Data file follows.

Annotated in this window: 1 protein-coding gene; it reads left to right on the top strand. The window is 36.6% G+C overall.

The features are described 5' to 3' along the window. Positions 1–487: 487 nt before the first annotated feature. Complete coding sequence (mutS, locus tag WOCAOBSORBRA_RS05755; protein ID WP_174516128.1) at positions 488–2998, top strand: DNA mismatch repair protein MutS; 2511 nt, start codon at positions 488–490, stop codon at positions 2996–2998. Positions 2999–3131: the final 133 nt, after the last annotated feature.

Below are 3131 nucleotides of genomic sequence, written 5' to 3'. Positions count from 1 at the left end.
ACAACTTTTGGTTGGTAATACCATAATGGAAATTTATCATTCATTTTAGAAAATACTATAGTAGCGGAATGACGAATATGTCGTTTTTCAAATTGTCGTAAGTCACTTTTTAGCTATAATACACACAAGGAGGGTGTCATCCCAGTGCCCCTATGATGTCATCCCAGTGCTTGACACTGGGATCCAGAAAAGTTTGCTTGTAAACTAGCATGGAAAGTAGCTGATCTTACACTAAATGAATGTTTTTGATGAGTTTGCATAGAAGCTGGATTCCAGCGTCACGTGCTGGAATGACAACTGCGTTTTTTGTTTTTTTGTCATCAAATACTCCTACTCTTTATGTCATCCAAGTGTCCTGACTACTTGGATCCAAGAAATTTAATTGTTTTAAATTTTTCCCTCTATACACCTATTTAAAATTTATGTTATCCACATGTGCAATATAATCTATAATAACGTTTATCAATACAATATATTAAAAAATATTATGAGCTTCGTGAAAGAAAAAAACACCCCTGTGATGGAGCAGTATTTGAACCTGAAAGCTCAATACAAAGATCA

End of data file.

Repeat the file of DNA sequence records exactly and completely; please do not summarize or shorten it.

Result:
Annotated in this window: 1 protein-coding gene; it reads left to right on the top strand. The window is 36.6% G+C overall.

The features are described 5' to 3' along the window. Positions 1–487: 487 nt before the first annotated feature. Complete coding sequence (mutS, locus tag WOCAOBSORBRA_RS05755; protein ID WP_174516128.1) at positions 488–2998, top strand: DNA mismatch repair protein MutS; 2511 nt, start codon at positions 488–490, stop codon at positions 2996–2998. Positions 2999–3131: the final 133 nt, after the last annotated feature.

Below are 3131 nucleotides of genomic sequence, written 5' to 3'. Positions count from 1 at the left end.
ACAACTTTTGGTTGGTAATACCATAATGGAAATTTATCATTCATTTTAGAAAATACTATAGTAGCGGAATGACGAATATGTCGTTTTTCAAATTGTCGTAAGTCACTTTTTAGCTATAATACACACAAGGAGGGTGTCATCCCAGTGCCCCTATGATGTCATCCCAGTGCTTGACACTGGGATCCAGAAAAGTTTGCTTGTAAACTAGCATGGAAAGTAGCTGATCTTACACTAAATGAATGTTTTTGATGAGTTTGCATAGAAGCTGGATTCCAGCGTCACGTGCTGGAATGACAACTGCGTTTTTTGTTTTTTTGTCATCAAATACTCCTACTCTTTATGTCATCCAAGTGTCCTGACTACTTGGATCCAAGAAATTTAATTGTTTTAAATTTTTCCCTCTATACACCTATTTAAAATTTATGTTATCCACATGTGCAATATAATCTATAATAACGTTTATCAATACAATATATTAAAAAATATTATGAGCTTCGTGAAAGAAAAAAACACCCCTGTGATGGAGCAGTATTTGAACCTGAAAGCTCAATACAAAGATCA